Washington State AG Not Impressed With Federal AG Sessions’ Position On Legalized Marijuana

     The following letter was received by Washington State Governor Jay Inslee and Attorney General Robert Ferguson from US Attorney General Jeff Sessions. The letter is in response to three letters that Washington state officials, as well as the Governors from Colorado, Alaska and Oregon, had sent to Sessions encouraging their inclusion in policy decisions and changes regarding marijuana in their respective states. Cannabiz Journal believes that to paraphrase the letter would do an injustice to our readers so it is duplicated here in its entirety.

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Aug. 4, 2017

AG Ferguson statement on Sessions letter

     OLYMPIA — In response to a letter from U.S. Attorney General Jeff Sessions regarding Washington’s marijuana regulations, Attorney General Bob Ferguson offered the following statement:
     “I was disappointed by Attorney General Sessions’ letter, which relies on incomplete, inaccurate and out-of-date information on the status of Washington’s marijuana regulations. I’m also disappointed that he has yet to accept my repeated invitations to meet in person to discuss this critical issue face to face. If he does accept, I look forward to providing him with a more complete picture of the robust regulatory program that exists in our state.
     “Any action from the Department of Justice short of allowing our well-regulated, voter-approved system to continue is unacceptable. I will continue to defend the will of Washington voters.”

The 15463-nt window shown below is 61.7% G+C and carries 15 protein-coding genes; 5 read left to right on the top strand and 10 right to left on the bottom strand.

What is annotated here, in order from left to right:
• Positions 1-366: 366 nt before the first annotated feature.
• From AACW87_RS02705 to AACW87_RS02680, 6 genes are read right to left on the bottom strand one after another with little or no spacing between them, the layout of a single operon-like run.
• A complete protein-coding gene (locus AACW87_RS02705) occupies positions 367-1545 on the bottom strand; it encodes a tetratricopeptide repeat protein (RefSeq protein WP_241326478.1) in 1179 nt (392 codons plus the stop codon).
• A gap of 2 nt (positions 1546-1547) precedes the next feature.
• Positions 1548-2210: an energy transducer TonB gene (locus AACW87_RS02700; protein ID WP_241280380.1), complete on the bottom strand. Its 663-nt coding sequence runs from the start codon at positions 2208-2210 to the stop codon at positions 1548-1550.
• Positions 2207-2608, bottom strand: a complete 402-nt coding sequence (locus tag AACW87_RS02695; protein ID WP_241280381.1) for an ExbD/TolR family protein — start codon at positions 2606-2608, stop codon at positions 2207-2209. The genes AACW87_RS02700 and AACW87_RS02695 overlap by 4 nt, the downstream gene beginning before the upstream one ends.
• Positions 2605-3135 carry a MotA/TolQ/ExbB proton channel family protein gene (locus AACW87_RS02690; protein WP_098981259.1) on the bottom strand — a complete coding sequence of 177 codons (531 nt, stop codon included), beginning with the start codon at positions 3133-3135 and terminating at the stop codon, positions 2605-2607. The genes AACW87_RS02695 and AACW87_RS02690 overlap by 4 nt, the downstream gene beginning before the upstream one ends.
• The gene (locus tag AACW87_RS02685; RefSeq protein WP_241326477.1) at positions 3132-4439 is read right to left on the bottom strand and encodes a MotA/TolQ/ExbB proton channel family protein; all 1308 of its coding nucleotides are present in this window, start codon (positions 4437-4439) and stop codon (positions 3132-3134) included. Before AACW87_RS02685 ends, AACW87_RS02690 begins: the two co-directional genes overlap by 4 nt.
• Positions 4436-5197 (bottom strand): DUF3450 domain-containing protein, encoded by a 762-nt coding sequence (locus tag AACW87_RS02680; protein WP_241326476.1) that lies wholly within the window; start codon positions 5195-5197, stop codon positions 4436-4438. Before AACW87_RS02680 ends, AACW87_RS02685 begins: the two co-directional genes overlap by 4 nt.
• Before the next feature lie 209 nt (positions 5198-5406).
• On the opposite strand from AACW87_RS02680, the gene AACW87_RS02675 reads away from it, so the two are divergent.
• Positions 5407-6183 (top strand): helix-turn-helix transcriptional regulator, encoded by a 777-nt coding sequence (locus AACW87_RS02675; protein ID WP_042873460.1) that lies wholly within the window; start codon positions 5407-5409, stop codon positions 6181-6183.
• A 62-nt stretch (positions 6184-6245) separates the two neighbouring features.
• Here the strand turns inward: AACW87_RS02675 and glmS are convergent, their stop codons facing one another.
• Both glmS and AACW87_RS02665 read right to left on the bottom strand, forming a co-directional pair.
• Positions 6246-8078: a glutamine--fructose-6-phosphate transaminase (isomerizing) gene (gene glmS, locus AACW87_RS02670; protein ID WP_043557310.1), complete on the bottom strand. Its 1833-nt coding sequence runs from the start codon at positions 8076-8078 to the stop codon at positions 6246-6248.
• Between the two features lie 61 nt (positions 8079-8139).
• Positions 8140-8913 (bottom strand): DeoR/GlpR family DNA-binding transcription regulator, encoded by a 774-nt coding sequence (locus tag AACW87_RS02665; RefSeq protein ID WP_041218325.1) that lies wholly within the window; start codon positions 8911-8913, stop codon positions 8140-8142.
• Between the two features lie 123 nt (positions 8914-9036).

Aug. 4, 2017  

AG and Governor offer additional detail on Sessions letter  

     OLYMPIA — Following their statements earlier today, Attorney General Bob Ferguson and Governor Jay Inslee offer two examples of misleading information in U.S. Attorney General Jeff Sessions’ letter dated July 24:
     From the letter’s first bullet: “The medical market for (for marijuana) is considered ‘grey’ due to the lack of regulation and oversight and furthermore, aspects of Washington’s regulatory structure for the ‘medical market’ have unintentionally led to the growth of the black market enterprises.” 
     Response: This information pre-dates Washington state’s 2015 Cannabis Patient Protection Act, bringing the medical marijuana market under the same robust regulatory system as recreational marijuana. Washington’s Liquor and Cannabis Board verified all unlicensed storefronts were closed July 1, 2016.  

  Also from the letter: “In 2014 alone, 17 THC extraction labs exploded”  

Response: In three years of legalization, no licensed extraction business has exploded. The incidents referred to in Sessions’ letter were black- or gray-market facilities, often using butane in an enclosed space rather than a lab.